What You Need To Know
- June construction employment in 39 states remained below the pre-pandemic peak of February 2020, according to an analysis of federal government data by the Associated General Contractors of America.
- Although not back to pre-pandemic levels, construction employment has experienced improvement over the past year, according to a report from Associated Builders and Contractors.
- Both the AGC and ABC note supply chain constraints and rising materials prices undermine demand for new projects and put a dent in firms’ plans to hire new workers.
Although national construction employment increased by 233,000 from June 2020, seasonally adjusted construction employment remained below its February 2020 peak by 238,000, or 3.1%, according to the ABC report. Construction employment is unlikely to grow in many parts of the country until supply chain challenges facing the industry improve, according to the AGC report.
A number of owners are postponing projects because rising costs and delivery delays have made projects infeasible or they want to wait until conditions improve, said AGC Chief Economist Ken Simonson.
“We’re seeing some recovery, not back to where we were, but we are moving forward,” said Bernie Markstein, president and chief economist of Markstein Advisors, an economic consulting company. “One big question is will there be an infrastructure bill out of Washington? If we get that, that obviously will help construction. I’m pretty optimistic overall in terms of construction going forward.”
The Senate voted Wednesday to advance a bill which includes $550 billion in new federal funding for infrastructure. AGC officials said President Joe Biden could further help the industry by “removing tariffs on key construction materials,” according to the report, and “ending unemployment supplements.” That would add to the pool of workers available to hire.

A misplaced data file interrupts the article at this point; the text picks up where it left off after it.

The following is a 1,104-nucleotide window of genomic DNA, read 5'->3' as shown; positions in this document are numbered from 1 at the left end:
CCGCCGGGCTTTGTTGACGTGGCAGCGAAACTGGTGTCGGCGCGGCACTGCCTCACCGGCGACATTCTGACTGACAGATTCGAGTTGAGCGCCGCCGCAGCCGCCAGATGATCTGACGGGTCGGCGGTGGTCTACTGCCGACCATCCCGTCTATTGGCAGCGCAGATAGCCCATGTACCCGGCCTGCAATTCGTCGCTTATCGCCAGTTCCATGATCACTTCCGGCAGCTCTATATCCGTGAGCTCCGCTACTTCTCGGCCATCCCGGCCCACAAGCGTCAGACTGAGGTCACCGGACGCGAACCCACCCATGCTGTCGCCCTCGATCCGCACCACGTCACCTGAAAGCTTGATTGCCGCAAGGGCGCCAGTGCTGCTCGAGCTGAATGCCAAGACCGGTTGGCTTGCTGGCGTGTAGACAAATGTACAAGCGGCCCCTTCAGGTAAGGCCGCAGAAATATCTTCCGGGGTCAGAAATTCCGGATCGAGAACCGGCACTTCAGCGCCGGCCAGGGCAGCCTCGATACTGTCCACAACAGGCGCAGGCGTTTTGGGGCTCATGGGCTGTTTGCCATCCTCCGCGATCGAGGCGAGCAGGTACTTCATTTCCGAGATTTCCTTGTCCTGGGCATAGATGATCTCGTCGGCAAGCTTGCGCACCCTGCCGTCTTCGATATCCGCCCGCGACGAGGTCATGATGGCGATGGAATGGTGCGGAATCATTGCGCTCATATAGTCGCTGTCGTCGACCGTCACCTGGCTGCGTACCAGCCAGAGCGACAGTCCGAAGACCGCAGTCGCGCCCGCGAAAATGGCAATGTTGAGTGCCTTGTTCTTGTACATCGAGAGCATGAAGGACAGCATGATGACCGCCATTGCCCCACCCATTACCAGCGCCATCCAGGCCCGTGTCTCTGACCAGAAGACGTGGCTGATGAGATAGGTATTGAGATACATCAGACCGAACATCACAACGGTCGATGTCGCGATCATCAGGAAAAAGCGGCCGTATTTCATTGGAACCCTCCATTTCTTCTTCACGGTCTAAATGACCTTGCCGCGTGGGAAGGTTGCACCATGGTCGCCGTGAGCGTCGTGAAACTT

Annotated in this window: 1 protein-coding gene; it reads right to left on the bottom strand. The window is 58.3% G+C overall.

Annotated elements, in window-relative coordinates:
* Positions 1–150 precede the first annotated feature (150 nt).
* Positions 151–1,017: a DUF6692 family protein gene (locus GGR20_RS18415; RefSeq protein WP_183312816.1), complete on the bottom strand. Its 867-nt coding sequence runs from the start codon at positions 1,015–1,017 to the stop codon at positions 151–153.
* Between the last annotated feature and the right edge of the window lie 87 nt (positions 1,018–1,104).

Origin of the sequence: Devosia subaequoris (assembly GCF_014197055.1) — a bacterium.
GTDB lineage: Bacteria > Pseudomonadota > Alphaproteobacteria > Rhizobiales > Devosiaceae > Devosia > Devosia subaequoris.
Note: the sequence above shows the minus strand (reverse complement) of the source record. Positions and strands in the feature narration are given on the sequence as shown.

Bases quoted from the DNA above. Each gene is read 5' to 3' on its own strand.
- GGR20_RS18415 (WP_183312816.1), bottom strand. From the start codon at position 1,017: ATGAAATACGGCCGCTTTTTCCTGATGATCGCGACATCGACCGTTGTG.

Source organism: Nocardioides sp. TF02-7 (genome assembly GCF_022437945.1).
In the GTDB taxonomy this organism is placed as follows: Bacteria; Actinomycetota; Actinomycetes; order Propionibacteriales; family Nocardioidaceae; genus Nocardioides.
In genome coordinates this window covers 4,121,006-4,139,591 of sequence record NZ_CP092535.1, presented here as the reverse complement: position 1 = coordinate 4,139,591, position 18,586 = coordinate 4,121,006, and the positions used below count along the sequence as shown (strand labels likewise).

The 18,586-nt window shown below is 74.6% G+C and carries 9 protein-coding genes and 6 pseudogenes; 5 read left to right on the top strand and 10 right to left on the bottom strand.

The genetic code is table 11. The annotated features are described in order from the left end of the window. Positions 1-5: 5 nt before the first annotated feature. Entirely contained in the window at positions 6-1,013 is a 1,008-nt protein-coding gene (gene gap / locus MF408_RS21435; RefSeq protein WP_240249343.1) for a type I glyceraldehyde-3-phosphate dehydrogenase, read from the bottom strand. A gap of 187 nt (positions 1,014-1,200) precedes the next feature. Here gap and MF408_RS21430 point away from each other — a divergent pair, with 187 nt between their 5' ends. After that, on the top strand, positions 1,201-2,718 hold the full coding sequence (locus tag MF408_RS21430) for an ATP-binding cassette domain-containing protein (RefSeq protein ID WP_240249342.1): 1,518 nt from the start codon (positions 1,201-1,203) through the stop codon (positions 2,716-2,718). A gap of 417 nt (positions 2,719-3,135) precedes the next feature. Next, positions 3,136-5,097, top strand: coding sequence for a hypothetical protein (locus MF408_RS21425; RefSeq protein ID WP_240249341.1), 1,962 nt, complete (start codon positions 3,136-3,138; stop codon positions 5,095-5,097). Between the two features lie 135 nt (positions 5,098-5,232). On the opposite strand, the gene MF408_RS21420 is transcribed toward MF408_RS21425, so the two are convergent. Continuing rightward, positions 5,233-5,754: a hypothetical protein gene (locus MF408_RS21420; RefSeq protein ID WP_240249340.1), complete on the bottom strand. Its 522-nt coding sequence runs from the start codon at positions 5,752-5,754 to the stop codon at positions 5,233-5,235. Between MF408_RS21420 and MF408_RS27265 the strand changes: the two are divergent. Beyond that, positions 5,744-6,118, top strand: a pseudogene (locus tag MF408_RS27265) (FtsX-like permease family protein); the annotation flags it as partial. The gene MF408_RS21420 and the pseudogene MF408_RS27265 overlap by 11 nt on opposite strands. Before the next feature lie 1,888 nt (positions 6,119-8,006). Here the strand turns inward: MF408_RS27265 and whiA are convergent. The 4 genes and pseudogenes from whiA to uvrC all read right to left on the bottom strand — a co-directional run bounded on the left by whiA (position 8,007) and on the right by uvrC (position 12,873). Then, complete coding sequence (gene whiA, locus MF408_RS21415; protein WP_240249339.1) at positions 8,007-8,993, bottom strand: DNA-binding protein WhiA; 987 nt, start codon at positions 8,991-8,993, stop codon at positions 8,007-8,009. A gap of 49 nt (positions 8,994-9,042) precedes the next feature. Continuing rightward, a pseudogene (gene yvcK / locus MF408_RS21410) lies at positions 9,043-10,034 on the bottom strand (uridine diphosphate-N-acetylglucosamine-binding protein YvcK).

“First of all there’s been a long term problem with having enough skilled workers in particular [and] the pandemic just exacerbated that problem,” said Markstein. “The rate at which people are retiring and the skill gap that is there is pretty significant. That is going to continue to be a problem for the industry for at least a couple of years and maybe as many as five years or longer.”
The national construction unemployment rate went from 5.5% in February 2020 to 7.5% in June 2021, according to the ABC report.
From May to June, construction employment decreased in 25 states, increased in 24 states and Washington, D.C., and remained the same in Maine, according to the AGC report. The largest decline over the month occurred in New York, which lost 6,900 construction jobs, or 1.9%, followed by Pennsylvania, which lost 4,100 jobs, or 1.6%. The steepest percentage declines since May occurred in Vermont, which lost 3.5%. New York, Alabama and North Dakota each lost 1.9% of previous construction jobs, according to the AGC report.
Georgia added the most construction jobs over the same span, adding around 5,700 jobs, an increase of 2.9%. Kentucky and Florida followed, adding 2,700 jobs, or 3.4%, and 2,500 jobs, or 0.4%, respectively. Kentucky had the largest percentage gain for the May to June period, followed by Alaska and Georgia, which both grew by 3.0%.